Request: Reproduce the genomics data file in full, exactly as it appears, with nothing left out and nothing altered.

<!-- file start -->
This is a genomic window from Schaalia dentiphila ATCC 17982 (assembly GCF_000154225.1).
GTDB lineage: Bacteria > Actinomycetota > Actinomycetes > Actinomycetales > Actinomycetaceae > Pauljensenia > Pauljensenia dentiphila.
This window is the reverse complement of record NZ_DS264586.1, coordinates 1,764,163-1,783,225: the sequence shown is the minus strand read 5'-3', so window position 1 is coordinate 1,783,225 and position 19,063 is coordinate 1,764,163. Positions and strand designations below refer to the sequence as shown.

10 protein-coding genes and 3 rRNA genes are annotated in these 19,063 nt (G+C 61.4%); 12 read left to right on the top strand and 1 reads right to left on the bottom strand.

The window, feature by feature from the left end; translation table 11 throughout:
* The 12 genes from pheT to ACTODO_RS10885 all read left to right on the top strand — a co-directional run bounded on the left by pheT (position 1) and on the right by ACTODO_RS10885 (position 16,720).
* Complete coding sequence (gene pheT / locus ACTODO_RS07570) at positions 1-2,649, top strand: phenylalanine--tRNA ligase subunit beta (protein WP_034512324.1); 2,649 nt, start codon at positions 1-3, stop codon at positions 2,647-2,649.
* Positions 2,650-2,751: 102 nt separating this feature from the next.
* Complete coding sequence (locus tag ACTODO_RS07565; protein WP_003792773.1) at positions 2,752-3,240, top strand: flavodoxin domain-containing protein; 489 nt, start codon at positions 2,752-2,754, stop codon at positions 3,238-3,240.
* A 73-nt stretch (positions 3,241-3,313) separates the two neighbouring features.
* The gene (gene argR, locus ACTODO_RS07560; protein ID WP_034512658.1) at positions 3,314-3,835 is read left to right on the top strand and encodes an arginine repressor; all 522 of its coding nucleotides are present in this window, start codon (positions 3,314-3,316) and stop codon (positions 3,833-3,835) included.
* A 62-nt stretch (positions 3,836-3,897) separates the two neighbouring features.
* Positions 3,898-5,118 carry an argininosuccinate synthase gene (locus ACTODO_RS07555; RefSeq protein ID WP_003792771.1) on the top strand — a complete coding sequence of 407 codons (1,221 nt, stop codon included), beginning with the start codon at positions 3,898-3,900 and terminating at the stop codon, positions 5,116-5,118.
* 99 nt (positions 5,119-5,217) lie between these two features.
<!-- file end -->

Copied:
This is a genomic window from Schaalia dentiphila ATCC 17982 (assembly GCF_000154225.1).
GTDB lineage: Bacteria > Actinomycetota > Actinomycetes > Actinomycetales > Actinomycetaceae > Pauljensenia > Pauljensenia dentiphila.
This window is the reverse complement of record NZ_DS264586.1, coordinates 1,764,163-1,783,225: the sequence shown is the minus strand read 5'-3', so window position 1 is coordinate 1,783,225 and position 19,063 is coordinate 1,764,163. Positions and strand designations below refer to the sequence as shown.

10 protein-coding genes and 3 rRNA genes are annotated in these 19,063 nt (G+C 61.4%); 12 read left to right on the top strand and 1 reads right to left on the bottom strand.

The window, feature by feature from the left end; translation table 11 throughout:
* The 12 genes from pheT to ACTODO_RS10885 all read left to right on the top strand — a co-directional run bounded on the left by pheT (position 1) and on the right by ACTODO_RS10885 (position 16,720).
* Complete coding sequence (gene pheT / locus ACTODO_RS07570) at positions 1-2,649, top strand: phenylalanine--tRNA ligase subunit beta (protein WP_034512324.1); 2,649 nt, start codon at positions 1-3, stop codon at positions 2,647-2,649.
* Positions 2,650-2,751: 102 nt separating this feature from the next.
* Complete coding sequence (locus tag ACTODO_RS07565; protein WP_003792773.1) at positions 2,752-3,240, top strand: flavodoxin domain-containing protein; 489 nt, start codon at positions 2,752-2,754, stop codon at positions 3,238-3,240.
* A 73-nt stretch (positions 3,241-3,313) separates the two neighbouring features.
* The gene (gene argR, locus ACTODO_RS07560; protein ID WP_034512658.1) at positions 3,314-3,835 is read left to right on the top strand and encodes an arginine repressor; all 522 of its coding nucleotides are present in this window, start codon (positions 3,314-3,316) and stop codon (positions 3,833-3,835) included.
* A 62-nt stretch (positions 3,836-3,897) separates the two neighbouring features.
* Positions 3,898-5,118 carry an argininosuccinate synthase gene (locus ACTODO_RS07555; RefSeq protein ID WP_003792771.1) on the top strand — a complete coding sequence of 407 codons (1,221 nt, stop codon included), beginning with the start codon at positions 3,898-3,900 and terminating at the stop codon, positions 5,116-5,118.
* 99 nt (positions 5,119-5,217) lie between these two features.